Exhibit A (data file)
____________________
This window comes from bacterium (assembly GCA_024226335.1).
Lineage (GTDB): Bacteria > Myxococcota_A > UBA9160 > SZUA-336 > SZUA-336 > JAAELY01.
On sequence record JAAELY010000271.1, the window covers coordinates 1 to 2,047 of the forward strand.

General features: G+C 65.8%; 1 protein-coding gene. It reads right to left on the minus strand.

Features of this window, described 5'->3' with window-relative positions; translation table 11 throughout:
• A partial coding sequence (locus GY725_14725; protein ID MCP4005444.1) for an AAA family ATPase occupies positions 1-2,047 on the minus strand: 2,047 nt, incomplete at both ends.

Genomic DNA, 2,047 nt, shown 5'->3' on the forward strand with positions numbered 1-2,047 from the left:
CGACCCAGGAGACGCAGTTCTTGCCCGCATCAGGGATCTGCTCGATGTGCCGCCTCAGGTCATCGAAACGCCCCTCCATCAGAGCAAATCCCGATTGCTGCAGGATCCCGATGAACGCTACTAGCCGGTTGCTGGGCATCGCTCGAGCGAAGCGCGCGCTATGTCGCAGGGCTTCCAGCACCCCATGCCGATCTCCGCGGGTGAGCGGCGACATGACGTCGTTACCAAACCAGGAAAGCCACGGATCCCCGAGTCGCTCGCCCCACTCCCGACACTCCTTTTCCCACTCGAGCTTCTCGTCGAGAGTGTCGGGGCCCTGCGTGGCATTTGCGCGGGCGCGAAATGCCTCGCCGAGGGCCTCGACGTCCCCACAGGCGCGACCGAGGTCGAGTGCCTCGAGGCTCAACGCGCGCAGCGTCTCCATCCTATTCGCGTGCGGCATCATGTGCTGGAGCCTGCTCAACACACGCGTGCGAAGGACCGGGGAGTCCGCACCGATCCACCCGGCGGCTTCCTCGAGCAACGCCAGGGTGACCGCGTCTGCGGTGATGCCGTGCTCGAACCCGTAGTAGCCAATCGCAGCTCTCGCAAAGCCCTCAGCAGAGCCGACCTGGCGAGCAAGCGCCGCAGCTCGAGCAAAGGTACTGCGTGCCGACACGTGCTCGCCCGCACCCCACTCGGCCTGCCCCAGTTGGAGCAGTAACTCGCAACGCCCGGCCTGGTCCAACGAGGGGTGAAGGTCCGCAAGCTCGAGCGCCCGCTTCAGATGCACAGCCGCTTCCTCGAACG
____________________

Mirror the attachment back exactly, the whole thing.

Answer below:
This window comes from bacterium (assembly GCA_024226335.1).
Lineage (GTDB): Bacteria > Myxococcota_A > UBA9160 > SZUA-336 > SZUA-336 > JAAELY01.
On sequence record JAAELY010000271.1, the window covers coordinates 1 to 2,047 of the forward strand.

General features: G+C 65.8%; 1 protein-coding gene. It reads right to left on the minus strand.

Features of this window, described 5'->3' with window-relative positions; translation table 11 throughout:
• A partial coding sequence (locus GY725_14725; protein ID MCP4005444.1) for an AAA family ATPase occupies positions 1-2,047 on the minus strand: 2,047 nt, incomplete at both ends.

Genomic DNA, 2,047 nt, shown 5'->3' on the forward strand with positions numbered 1-2,047 from the left:
CGACCCAGGAGACGCAGTTCTTGCCCGCATCAGGGATCTGCTCGATGTGCCGCCTCAGGTCATCGAAACGCCCCTCCATCAGAGCAAATCCCGATTGCTGCAGGATCCCGATGAACGCTACTAGCCGGTTGCTGGGCATCGCTCGAGCGAAGCGCGCGCTATGTCGCAGGGCTTCCAGCACCCCATGCCGATCTCCGCGGGTGAGCGGCGACATGACGTCGTTACCAAACCAGGAAAGCCACGGATCCCCGAGTCGCTCGCCCCACTCCCGACACTCCTTTTCCCACTCGAGCTTCTCGTCGAGAGTGTCGGGGCCCTGCGTGGCATTTGCGCGGGCGCGAAATGCCTCGCCGAGGGCCTCGACGTCCCCACAGGCGCGACCGAGGTCGAGTGCCTCGAGGCTCAACGCGCGCAGCGTCTCCATCCTATTCGCGTGCGGCATCATGTGCTGGAGCCTGCTCAACACACGCGTGCGAAGGACCGGGGAGTCCGCACCGATCCACCCGGCGGCTTCCTCGAGCAACGCCAGGGTGACCGCGTCTGCGGTGATGCCGTGCTCGAACCCGTAGTAGCCAATCGCAGCTCTCGCAAAGCCCTCAGCAGAGCCGACCTGGCGAGCAAGCGCCGCAGCTCGAGCAAAGGTACTGCGTGCCGACACGTGCTCGCCCGCACCCCACTCGGCCTGCCCCAGTTGGAGCAGTAACTCGCAACGCCCGGCCTGGTCCAACGAGGGGTGAAGGTCCGCAAGCTCGAGCGCCCGCTTCAGATGCACAGCCGCTTCCTCGAACG